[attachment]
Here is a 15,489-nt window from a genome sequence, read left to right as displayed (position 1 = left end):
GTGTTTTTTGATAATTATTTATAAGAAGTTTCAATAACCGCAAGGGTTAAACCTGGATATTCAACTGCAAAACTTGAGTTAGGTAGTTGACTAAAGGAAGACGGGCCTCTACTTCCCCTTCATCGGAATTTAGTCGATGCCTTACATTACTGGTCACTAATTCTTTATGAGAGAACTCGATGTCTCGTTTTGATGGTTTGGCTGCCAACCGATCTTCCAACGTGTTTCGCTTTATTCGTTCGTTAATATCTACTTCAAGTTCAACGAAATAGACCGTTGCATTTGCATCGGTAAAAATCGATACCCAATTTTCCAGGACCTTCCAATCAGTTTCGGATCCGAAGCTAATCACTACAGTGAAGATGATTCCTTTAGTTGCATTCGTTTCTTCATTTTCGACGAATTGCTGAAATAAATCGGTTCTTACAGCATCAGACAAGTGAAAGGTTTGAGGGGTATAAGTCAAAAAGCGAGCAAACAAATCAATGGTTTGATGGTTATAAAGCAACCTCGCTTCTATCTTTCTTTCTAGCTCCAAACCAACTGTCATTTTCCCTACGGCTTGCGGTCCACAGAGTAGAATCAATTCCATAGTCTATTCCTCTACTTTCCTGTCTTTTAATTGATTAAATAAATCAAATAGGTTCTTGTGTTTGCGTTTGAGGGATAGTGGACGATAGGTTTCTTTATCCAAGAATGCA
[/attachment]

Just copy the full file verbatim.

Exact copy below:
Here is a 15,489-nt window from a genome sequence, read left to right as displayed (position 1 = left end):
GTGTTTTTTGATAATTATTTATAAGAAGTTTCAATAACCGCAAGGGTTAAACCTGGATATTCAACTGCAAAACTTGAGTTAGGTAGTTGACTAAAGGAAGACGGGCCTCTACTTCCCCTTCATCGGAATTTAGTCGATGCCTTACATTACTGGTCACTAATTCTTTATGAGAGAACTCGATGTCTCGTTTTGATGGTTTGGCTGCCAACCGATCTTCCAACGTGTTTCGCTTTATTCGTTCGTTAATATCTACTTCAAGTTCAACGAAATAGACCGTTGCATTTGCATCGGTAAAAATCGATACCCAATTTTCCAGGACCTTCCAATCAGTTTCGGATCCGAAGCTAATCACTACAGTGAAGATGATTCCTTTAGTTGCATTCGTTTCTTCATTTTCGACGAATTGCTGAAATAAATCGGTTCTTACAGCATCAGACAAGTGAAAGGTTTGAGGGGTATAAGTCAAAAAGCGAGCAAACAAATCAATGGTTTGATGGTTATAAAGCAACCTCGCTTCTATCTTTCTTTCTAGCTCCAAACCAACTGTCATTTTCCCTACGGCTTGCGGTCCACAGAGTAGAATCAATTCCATAGTCTATTCCTCTACTTTCCTGTCTTTTAATTGATTAAATAAATCAAATAGGTTCTTGTGTTTGCGTTTGAGGGATAGTGGACGATAGGTTTCTTTATCCAAGAATGCA